Question #ae919

1 Answer
May 21, 2016

Sulfur dioxide acts as an oxidizing agent.


You're dealing with a disproportionation reaction, which is basically a redox reaction in which the same chemical species is both oxidized and reduced.

You can see this by assigning oxidation numbers to the atoms that take part in the reaction

#8stackrel(color(blue)(+4))("S")stackrel(color(blue)(-2))("O")_ (2(aq)) + 16stackrel(color(blue)(+1))("H")_ 2stackrel(color(blue)(-2))("S")_ ((aq)) -> 3stackrel(color(blue)(0))("S")_ (8(s)) darr + 16stackrel(color(blue)(+1))("H")_ 2stackrel(color(blue)(-2))("O")_((l))#

Notice that the sulfur atoms that are present in sulfur dioxide are being reduced, since their oxidation state decreases from #color(blue)(+4)# to #color(blue)(0)# in solid sulfur.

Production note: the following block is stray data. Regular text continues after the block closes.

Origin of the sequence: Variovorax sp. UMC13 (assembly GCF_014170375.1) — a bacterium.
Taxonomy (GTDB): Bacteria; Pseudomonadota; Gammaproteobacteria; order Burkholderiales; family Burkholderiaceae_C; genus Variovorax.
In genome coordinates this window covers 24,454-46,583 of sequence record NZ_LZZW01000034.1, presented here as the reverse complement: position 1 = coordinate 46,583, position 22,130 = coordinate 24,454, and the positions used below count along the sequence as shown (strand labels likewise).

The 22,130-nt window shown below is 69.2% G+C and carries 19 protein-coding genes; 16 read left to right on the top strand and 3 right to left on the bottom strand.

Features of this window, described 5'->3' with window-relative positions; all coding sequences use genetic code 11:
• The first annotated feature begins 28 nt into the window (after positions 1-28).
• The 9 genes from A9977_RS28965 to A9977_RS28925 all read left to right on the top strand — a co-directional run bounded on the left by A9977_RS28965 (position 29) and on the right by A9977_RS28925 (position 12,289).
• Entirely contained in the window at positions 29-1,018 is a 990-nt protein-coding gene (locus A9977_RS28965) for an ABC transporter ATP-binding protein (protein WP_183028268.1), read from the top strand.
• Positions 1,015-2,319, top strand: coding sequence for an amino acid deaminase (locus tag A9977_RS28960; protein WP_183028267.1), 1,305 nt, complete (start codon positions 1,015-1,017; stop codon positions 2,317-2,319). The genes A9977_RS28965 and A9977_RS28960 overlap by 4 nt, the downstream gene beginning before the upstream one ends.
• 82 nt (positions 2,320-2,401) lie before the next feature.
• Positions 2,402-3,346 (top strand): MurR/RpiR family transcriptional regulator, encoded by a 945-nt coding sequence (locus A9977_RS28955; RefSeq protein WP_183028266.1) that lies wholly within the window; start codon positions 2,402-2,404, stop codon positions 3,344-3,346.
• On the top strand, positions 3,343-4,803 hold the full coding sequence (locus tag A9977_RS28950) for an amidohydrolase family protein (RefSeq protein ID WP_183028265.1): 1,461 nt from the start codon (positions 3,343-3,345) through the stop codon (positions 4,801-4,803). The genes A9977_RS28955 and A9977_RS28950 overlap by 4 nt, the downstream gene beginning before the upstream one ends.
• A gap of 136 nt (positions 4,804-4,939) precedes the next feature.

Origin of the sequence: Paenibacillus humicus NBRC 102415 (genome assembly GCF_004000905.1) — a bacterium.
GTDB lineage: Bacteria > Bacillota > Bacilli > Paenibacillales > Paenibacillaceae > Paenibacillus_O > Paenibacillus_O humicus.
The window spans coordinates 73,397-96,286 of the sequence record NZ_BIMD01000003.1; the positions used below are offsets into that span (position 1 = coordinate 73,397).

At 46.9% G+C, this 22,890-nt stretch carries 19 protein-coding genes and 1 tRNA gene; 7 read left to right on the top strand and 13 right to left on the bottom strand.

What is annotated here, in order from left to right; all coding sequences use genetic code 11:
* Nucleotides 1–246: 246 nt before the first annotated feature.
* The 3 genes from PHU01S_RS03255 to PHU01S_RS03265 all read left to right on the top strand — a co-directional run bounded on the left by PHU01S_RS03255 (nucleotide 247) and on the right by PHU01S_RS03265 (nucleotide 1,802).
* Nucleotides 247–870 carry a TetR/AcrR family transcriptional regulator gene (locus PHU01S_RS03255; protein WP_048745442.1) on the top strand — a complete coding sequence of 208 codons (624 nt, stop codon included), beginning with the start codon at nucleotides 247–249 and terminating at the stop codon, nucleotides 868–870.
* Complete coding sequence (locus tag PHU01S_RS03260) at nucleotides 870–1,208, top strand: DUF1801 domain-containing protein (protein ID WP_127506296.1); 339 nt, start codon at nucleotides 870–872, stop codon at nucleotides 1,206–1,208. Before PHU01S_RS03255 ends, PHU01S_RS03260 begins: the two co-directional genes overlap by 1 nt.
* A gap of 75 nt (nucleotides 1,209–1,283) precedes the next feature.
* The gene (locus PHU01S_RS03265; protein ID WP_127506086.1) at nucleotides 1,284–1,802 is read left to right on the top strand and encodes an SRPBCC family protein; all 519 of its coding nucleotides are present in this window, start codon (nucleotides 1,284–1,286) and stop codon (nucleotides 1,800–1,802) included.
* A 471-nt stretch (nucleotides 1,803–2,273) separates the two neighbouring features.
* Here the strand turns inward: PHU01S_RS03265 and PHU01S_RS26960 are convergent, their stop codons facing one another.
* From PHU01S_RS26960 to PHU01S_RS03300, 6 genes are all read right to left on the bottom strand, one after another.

On the other hand, the sulfur atoms that are present in the hydrogen sulfide are being oxidized, since their oxidation state is increasing from #color(blue)(-2)# to #color(blue)(0)#.

In this case, you're dealing with a disproportionation reaction because sulfur is being oxidized and reduced at the same time.

So, sulfur dioxide will act as an oxidizing agent because it oxidizes the sulfur atoms in hydrogen sulfide to solid sulfur. Likewise, hydrogen sulfide will act as a reducing agent because it reduces the sulfur atoms in sulfur dioxide to solid sulfur.